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Increased testing demand and an IT legacy issue - What's behind the current lag in reporting Covid-19 cases?

As many as 4,000 additional positive test results have been received which are not yet included in the official case count.

THE NUMBER OF Covid-19 cases in Ireland is likely higher than what has been reported over the last number of days. 

The National Public Health Emergency Team (NPHET) last night confirmed a further 1,620 new cases. A total of 3,263 cases were reported on Tuesday and Wednesday. 

These daily cases figures are extracted from the HPSC’s Computerised Infectious Disease Reporting (CIDR) system and then reported to the public by NPHET.   

However, officials have warned of a significant delay between positive test results being processed through CIDR due to delays in people presenting for testing over Christmas.

As many as 4,000 additional positive results have been received which are not yet included in the official case count. 

Chair of NPHET’s Irish Epidemiological Modelling Advisory Group Professor Philip Nolan said yesterday that the CIDR system was never designed to process the amount of cases Ireland is currently experiencing. 

In the days preceding Christmas, Nolan explained, the number of cases reported using CIDR was “very close” to the number of positive test results reported in laboratories on each previous day. 

Between 24 and 26 of December, however, very few people presented for testing.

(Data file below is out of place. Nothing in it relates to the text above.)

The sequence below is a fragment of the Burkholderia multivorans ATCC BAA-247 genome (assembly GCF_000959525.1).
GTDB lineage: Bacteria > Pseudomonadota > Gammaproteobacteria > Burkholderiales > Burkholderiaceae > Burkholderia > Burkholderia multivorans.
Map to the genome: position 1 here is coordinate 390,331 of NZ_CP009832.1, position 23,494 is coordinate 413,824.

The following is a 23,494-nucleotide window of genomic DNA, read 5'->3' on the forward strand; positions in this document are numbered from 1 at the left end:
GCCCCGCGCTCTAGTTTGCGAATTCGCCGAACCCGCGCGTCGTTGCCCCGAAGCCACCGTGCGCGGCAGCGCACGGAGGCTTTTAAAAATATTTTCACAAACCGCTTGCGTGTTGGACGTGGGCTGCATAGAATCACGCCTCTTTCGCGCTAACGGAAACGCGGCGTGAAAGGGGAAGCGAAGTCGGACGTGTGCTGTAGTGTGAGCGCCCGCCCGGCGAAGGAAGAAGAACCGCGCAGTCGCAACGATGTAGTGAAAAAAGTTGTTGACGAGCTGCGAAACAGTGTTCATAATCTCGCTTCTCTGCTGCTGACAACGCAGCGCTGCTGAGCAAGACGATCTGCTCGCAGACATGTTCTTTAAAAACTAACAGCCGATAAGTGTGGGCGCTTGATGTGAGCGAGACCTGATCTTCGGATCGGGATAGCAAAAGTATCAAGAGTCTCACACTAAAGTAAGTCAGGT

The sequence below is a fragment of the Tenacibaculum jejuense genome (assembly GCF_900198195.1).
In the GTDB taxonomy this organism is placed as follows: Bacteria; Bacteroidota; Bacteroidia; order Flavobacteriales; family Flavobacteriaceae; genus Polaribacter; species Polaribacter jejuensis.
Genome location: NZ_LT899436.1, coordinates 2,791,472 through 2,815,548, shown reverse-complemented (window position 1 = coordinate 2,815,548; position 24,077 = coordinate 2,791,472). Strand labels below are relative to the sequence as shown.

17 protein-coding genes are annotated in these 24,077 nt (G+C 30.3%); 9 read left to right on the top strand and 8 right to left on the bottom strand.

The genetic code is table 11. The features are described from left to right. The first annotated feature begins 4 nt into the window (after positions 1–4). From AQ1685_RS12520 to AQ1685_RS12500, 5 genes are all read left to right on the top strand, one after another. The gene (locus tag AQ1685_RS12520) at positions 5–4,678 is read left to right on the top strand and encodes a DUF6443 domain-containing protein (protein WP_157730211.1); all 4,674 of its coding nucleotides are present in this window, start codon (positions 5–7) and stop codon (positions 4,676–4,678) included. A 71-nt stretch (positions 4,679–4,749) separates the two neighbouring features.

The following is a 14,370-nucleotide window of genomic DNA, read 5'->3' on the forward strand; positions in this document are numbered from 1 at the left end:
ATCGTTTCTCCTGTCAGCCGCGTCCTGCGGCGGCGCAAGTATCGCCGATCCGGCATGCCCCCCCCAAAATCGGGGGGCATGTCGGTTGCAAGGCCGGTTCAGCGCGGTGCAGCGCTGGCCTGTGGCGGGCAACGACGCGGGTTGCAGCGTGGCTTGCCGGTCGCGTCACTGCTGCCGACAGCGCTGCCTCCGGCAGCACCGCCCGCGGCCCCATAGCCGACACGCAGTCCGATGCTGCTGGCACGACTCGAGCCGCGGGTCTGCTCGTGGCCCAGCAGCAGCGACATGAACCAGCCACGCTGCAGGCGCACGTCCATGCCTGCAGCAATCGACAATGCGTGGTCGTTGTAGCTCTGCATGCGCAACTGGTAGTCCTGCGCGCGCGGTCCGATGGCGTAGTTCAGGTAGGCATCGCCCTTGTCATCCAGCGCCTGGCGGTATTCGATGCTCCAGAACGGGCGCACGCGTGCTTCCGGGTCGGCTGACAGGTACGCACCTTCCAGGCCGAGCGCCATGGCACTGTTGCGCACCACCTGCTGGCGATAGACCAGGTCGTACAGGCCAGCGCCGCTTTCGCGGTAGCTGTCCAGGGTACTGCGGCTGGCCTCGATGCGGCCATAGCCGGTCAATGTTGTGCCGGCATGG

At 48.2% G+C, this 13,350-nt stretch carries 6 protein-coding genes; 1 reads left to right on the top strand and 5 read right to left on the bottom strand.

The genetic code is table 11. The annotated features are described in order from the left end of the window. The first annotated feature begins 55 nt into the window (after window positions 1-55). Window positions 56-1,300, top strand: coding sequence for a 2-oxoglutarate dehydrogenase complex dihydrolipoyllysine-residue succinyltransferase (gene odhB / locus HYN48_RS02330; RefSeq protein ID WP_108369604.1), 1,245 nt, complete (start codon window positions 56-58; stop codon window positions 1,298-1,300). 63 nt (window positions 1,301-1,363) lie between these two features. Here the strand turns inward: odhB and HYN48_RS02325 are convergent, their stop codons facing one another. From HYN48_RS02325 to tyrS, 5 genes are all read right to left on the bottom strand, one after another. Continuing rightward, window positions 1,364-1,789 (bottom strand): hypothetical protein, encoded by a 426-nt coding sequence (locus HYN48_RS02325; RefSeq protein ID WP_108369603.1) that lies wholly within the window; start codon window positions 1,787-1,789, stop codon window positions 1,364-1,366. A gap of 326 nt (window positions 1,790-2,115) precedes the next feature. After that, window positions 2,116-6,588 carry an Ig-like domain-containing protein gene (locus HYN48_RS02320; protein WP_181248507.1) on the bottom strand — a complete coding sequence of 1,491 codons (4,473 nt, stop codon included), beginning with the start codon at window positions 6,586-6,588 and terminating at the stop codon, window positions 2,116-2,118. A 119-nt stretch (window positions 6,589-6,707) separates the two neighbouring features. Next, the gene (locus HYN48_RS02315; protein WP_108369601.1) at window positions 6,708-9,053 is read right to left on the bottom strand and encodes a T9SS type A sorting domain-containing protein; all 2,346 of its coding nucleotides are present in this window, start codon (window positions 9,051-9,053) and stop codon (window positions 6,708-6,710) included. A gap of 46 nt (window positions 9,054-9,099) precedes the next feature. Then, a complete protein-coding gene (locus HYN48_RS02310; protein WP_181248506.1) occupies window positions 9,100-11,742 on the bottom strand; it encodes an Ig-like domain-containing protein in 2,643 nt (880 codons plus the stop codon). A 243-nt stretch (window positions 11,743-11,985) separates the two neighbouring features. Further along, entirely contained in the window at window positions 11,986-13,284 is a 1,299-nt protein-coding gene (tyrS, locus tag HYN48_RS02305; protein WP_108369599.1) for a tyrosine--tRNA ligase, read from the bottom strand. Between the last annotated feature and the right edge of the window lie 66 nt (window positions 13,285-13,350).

This resulted in a significantly reduced number of laboratory confirmed cases over that three-day period. 

The number of positive cases in laboratories rose sharply “immediately” after Christmas, according to Nolan, resulting in the current backlog of cases to be reported via CIDR.

Around 2,000 positive tests were reported by laboratories on 28 December. This rose to 2,860 on 29 December, Nolan said last night, and to 4,363 on 30 December.

Not all of these positive tests, however, will be reported as cases, they need to be validated first. However, “many of them” will be, Nolan said last night.

“It is going to take several days to confirm all of those cases,” he said. “This in no way interferes with the process of identifying those cases or of contact tracing those cases or managing those cases. It’s simply a question of delays in formal reporting.”

He added that these cases will gradually be included in NPHET’s daily figures over the coming days.

Nolan said that given the level of backlog in reporting cases, Ireland’s epidemiological is “somewhat worse” than daily case counts this week suggest.   

HSE Chief Clinical Officer Dr Colm Henry this morning said that essential Public Health actions like notification of close contacts and Contact Tracing is taking place despite the lag in reporting cases.  

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Meanwhile, the HSE has said close contacts of confirmed cases of Covid-19 are no longer being advised to get tested for the coronavirus due to current widespread levels of infection and should instead restrict movements for 14 days. This is a temporary measure.

Chief Medical Officer Dr Tony Holohan said this change was made to “support the testing system through this surge”. 

On Wednesday, the HSE processed over 26,000 swabs. More than 2,300 calls were made to people who tested positive for Covid-19 and nearly 11,000 calls were made to close contacts.  

“Testing and tracing is an exercise in containment and we are no longer in a containment phase,” Holohan said. 

However, he stressed that it is “imperative” for close contacts to restrict movements and contact a GP if they develop symptoms. 

“The average number of contacts per case has risen from 2.5 in November to an average in recent days of 6.3.

This is very far from where we need to be and I am appealing to everyone at every age to adhere to the mandated restrictions that the government has introduced – stay at home, except for essential reasons, other than for exercise up to 5km. 

Speaking today, HSE CEO Paul Reid said 15,000 people with symptoms of Covid-19 are being referred for testing per day and warned that the virus is “rampant” across the country.

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